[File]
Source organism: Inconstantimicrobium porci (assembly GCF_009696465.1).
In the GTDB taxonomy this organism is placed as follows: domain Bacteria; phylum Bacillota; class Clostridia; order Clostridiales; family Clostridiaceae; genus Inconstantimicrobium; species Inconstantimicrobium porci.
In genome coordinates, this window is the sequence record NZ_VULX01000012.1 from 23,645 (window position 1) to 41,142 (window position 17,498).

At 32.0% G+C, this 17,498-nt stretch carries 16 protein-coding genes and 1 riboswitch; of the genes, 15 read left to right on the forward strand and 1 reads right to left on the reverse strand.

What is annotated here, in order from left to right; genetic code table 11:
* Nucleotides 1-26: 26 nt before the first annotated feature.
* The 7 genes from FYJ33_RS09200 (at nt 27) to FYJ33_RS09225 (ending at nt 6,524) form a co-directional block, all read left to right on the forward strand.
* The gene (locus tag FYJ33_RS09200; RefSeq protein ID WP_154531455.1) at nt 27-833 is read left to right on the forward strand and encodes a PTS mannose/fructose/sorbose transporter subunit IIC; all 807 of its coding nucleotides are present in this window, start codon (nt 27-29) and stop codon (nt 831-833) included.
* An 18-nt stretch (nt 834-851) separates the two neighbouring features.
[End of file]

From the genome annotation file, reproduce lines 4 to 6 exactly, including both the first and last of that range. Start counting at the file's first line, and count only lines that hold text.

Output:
At 32.0% G+C, this 17,498-nt stretch carries 16 protein-coding genes and 1 riboswitch; of the genes, 15 read left to right on the forward strand and 1 reads right to left on the reverse strand.

What is annotated here, in order from left to right; genetic code table 11:
* Nucleotides 1-26: 26 nt before the first annotated feature.